“Don’t get lost in your pain. Know that one day your pain will become your cure.” –Rumi
That experience multiplied by twenty-four hours, and again by fourteen days, describes the retreat my husband and I did together as a special treat to ourselves. For practiced meditators like my husband, it’s called a meditation retreat. For yours truly, a relative newbie to these long term marathons in Mindfulness at the time, it would be more accurate to call the experience “being-with-a-mind-that-won’t-shut-up,” or, depending on the day you asked me, just plain hell.
This was not your typical ascetic experience where you sit like a pretzel for hours on end. Ours was a deluxe variation held at a beautiful resort in Greece with sweeping views of the Aegean. Every day was a feast of 70-degree weather, gourmet vegetarian dinners, fun-loving participants, inspiring teachers, soul-feeding lessons in human consciousness. Two whole weeks where we were given permission (instructed, actually) to do absolutely nothing…and take nothing seriously.
Heaven, you might say, were it not for the all-consuming orgy of thinking spewing in my head; a gluttonous rehashing of self-importance, poor me, and nonstop woulda-coulda-shouldas – all of which I found utterly exhausting, nauseating, and even physically painful. The fact that I happened to be on one of the most beautiful places on the planet was completely lost on me.
So why do something in paradise that is so not pleasing? I asked myself this question countless times, while I thrashed about like an addict in rehab, ready to bolt at any minute. The answer: “Week two.”
Disarming the monkey (ego) mind and unwinding from “very important” thought-bulletins like “I need a cup of coffee…Caffeine is bad…My back hurts… I hate this…I love this… I signed up for this?! …Thirteen-and-a-half days to go… Everyone is ‘getting this’ but me…My back hurts …” takes time.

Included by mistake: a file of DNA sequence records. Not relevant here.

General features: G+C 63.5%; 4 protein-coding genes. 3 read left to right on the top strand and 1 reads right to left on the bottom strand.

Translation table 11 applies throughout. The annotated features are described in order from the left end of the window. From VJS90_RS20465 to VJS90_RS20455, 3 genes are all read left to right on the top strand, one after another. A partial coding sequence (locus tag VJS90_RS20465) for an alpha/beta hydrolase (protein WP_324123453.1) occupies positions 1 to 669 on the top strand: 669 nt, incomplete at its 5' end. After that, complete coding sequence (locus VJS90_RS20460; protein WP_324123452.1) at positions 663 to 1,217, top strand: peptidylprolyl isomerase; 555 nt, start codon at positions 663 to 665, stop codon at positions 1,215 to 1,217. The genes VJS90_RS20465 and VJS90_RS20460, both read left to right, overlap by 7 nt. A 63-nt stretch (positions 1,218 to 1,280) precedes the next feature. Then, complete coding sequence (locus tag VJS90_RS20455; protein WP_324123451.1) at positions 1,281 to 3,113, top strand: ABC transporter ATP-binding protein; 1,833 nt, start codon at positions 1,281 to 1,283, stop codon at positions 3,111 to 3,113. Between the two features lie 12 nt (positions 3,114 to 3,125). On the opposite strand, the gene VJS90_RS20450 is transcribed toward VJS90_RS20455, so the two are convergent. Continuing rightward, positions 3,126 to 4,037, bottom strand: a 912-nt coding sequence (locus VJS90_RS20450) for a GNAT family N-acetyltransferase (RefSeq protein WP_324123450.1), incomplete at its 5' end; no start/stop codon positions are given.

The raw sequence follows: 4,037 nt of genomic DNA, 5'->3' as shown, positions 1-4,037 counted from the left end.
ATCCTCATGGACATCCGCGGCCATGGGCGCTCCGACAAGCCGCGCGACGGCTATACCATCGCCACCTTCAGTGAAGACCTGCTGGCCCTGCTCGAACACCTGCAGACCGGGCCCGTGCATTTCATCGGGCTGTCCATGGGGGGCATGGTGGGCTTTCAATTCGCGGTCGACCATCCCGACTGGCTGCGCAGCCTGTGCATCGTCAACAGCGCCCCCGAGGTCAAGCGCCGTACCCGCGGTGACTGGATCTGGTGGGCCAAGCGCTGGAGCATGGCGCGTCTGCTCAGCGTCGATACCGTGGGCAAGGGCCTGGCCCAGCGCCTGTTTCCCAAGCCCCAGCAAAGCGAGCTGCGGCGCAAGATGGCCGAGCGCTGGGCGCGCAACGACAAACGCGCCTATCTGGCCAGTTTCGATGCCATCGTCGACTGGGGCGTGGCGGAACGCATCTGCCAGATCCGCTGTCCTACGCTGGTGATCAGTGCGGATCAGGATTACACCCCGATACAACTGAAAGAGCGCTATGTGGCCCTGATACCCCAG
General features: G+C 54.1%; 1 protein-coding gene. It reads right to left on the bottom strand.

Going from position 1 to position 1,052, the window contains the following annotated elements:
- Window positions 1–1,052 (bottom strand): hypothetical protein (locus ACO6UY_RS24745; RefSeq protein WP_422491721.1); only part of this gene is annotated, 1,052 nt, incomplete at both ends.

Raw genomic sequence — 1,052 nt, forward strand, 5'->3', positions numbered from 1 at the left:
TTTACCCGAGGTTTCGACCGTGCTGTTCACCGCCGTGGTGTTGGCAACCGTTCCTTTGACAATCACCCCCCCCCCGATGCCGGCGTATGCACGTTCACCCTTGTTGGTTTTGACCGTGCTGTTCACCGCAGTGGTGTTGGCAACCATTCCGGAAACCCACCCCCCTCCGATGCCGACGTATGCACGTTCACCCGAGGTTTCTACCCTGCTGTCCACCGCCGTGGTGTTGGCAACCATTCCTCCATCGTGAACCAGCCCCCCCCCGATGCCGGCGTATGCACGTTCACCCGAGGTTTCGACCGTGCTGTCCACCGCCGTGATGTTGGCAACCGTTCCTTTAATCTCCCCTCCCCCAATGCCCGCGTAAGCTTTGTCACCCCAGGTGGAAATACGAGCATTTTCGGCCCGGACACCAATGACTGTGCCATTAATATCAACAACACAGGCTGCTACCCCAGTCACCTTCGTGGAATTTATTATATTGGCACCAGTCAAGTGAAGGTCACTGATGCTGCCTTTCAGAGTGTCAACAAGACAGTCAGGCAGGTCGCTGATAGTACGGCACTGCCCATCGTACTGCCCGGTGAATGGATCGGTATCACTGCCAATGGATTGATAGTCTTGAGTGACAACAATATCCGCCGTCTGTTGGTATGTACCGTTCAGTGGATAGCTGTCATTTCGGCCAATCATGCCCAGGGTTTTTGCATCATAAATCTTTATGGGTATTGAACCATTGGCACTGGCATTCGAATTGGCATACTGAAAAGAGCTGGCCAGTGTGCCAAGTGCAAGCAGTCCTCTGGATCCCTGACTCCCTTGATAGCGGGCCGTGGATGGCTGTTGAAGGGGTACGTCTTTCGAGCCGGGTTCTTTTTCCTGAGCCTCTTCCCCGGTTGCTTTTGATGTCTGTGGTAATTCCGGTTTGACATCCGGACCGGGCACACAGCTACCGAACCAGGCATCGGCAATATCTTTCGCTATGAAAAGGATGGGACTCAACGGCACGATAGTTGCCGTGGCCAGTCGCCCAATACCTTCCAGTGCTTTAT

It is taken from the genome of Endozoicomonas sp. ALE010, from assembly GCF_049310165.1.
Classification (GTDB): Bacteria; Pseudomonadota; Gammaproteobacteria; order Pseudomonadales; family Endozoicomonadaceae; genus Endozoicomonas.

And massive doses of compassionate self-care.
It’s not the thoughts themselves, I would later discover, but the constant chewing (identifying, personalizing, feeding, attaching to) them that can be so tiresome. Stop the chewing and the relief is instantaneous. Like the relief you feel in your mouth when you finally remember to spit out the tasteless wad of gum.
Though the mind has no concept of this (and never will)––and employs a spectacular array of stealth tactics to charm us back into our old habits––the alternative to a grasping way of life is pretty darn sweet. It’s the magic that happens when we choose ease. Or take nothing personally. Or surrender to that deep silent space within us that simply knows.
By the end of my second week of mindful non-doing, something began to poke through the noise and clutter of my mind. Nothing fancy or earth-shattering, really. No fireworks or big revelations.
What came into focus was me. Like those three-dimensional puzzles where the image pops in fully-formed when you soften your gaze: It’s the “me” that has been there all along. The me who hangs out in that timeless space where everything feels sparkly, uncomplicated, and clear.
Living in present. Now that is paradise.